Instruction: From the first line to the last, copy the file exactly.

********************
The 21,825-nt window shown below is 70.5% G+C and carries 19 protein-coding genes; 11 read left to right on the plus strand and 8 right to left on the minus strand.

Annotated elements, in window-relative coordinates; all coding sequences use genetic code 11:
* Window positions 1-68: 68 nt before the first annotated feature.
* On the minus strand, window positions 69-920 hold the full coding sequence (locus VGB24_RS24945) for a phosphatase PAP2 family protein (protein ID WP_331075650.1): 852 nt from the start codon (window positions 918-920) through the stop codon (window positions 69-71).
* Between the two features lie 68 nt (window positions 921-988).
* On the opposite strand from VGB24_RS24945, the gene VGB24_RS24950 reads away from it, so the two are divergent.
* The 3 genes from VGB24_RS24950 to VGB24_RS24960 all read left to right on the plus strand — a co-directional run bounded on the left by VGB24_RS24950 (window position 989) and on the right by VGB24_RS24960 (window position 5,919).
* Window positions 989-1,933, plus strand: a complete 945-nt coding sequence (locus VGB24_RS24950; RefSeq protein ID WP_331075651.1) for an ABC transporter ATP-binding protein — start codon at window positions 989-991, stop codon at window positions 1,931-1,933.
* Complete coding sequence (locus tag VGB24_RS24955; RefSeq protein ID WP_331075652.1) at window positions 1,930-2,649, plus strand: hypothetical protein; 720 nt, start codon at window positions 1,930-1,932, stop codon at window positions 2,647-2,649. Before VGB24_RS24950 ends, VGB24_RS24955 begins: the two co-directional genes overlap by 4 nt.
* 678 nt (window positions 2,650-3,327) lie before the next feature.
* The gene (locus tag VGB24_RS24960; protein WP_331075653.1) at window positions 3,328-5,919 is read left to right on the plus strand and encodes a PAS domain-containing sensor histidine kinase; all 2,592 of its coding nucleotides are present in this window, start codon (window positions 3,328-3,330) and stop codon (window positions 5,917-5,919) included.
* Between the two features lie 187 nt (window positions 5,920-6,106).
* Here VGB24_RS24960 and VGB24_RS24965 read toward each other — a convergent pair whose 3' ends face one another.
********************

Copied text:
The 21,825-nt window shown below is 70.5% G+C and carries 19 protein-coding genes; 11 read left to right on the plus strand and 8 right to left on the minus strand.

Annotated elements, in window-relative coordinates; all coding sequences use genetic code 11:
* Window positions 1-68: 68 nt before the first annotated feature.
* On the minus strand, window positions 69-920 hold the full coding sequence (locus VGB24_RS24945) for a phosphatase PAP2 family protein (protein ID WP_331075650.1): 852 nt from the start codon (window positions 918-920) through the stop codon (window positions 69-71).
* Between the two features lie 68 nt (window positions 921-988).
* On the opposite strand from VGB24_RS24945, the gene VGB24_RS24950 reads away from it, so the two are divergent.
* The 3 genes from VGB24_RS24950 to VGB24_RS24960 all read left to right on the plus strand — a co-directional run bounded on the left by VGB24_RS24950 (window position 989) and on the right by VGB24_RS24960 (window position 5,919).
* Window positions 989-1,933, plus strand: a complete 945-nt coding sequence (locus VGB24_RS24950; RefSeq protein ID WP_331075651.1) for an ABC transporter ATP-binding protein — start codon at window positions 989-991, stop codon at window positions 1,931-1,933.
* Complete coding sequence (locus tag VGB24_RS24955; RefSeq protein ID WP_331075652.1) at window positions 1,930-2,649, plus strand: hypothetical protein; 720 nt, start codon at window positions 1,930-1,932, stop codon at window positions 2,647-2,649. Before VGB24_RS24950 ends, VGB24_RS24955 begins: the two co-directional genes overlap by 4 nt.
* 678 nt (window positions 2,650-3,327) lie before the next feature.
* The gene (locus tag VGB24_RS24960; protein WP_331075653.1) at window positions 3,328-5,919 is read left to right on the plus strand and encodes a PAS domain-containing sensor histidine kinase; all 2,592 of its coding nucleotides are present in this window, start codon (window positions 3,328-3,330) and stop codon (window positions 5,917-5,919) included.
* Between the two features lie 187 nt (window positions 5,920-6,106).
* Here VGB24_RS24960 and VGB24_RS24965 read toward each other — a convergent pair whose 3' ends face one another.